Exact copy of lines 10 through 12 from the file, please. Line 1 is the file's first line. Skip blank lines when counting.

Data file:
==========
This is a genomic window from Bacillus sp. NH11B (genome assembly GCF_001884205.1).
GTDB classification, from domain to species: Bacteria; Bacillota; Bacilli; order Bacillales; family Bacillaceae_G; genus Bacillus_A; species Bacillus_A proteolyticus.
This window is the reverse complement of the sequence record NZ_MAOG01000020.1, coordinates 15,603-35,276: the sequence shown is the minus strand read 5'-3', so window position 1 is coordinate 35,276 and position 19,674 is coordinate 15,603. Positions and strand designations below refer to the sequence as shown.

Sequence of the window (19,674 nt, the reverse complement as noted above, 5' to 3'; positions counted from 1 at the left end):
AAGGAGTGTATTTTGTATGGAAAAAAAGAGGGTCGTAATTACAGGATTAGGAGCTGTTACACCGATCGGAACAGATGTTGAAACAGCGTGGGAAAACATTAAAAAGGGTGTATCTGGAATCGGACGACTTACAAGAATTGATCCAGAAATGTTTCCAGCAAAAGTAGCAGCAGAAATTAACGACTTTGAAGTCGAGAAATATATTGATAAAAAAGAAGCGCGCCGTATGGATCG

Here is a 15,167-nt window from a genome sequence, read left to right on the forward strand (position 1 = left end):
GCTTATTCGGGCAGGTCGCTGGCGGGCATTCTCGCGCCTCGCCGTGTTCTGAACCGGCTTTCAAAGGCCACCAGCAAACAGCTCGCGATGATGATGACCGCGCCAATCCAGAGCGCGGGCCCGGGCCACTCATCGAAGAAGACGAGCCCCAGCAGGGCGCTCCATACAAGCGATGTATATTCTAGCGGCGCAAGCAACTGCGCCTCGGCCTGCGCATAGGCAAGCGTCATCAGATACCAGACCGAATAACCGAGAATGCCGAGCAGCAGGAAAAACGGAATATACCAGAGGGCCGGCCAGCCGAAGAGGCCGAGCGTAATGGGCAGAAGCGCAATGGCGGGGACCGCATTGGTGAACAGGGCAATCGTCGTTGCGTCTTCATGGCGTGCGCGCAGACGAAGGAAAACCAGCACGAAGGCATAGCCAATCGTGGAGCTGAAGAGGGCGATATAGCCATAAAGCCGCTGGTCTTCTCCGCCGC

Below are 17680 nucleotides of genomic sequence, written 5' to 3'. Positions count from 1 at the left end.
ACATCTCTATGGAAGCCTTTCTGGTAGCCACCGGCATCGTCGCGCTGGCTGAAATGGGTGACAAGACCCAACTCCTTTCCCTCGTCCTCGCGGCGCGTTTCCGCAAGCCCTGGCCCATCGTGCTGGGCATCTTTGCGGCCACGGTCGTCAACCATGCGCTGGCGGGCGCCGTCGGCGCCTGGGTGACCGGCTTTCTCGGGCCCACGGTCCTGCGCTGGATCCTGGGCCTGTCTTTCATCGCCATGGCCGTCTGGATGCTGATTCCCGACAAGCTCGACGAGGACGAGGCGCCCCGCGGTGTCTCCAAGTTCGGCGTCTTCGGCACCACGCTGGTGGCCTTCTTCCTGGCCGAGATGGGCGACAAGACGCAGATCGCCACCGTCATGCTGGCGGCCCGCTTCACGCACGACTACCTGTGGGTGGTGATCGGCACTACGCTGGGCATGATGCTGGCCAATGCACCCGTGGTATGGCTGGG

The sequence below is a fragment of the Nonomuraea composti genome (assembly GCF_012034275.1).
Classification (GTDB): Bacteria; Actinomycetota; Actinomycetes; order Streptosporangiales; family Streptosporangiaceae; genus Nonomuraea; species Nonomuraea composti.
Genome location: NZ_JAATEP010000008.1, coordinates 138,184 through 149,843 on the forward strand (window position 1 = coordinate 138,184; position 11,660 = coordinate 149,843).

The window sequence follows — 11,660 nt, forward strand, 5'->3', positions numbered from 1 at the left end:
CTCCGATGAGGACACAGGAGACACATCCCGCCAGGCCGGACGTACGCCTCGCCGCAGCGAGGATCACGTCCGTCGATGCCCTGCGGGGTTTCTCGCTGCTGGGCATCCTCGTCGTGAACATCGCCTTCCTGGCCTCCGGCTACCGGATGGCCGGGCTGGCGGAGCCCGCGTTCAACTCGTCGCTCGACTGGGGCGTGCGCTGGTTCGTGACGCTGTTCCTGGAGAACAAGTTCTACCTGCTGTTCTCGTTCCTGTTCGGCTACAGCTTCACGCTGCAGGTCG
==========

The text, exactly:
The sequence below is a fragment of the Nonomuraea composti genome (assembly GCF_012034275.1).
Classification (GTDB): Bacteria; Actinomycetota; Actinomycetes; order Streptosporangiales; family Streptosporangiaceae; genus Nonomuraea; species Nonomuraea composti.
Genome location: NZ_JAATEP010000008.1, coordinates 138,184 through 149,843 on the forward strand (window position 1 = coordinate 138,184; position 11,660 = coordinate 149,843).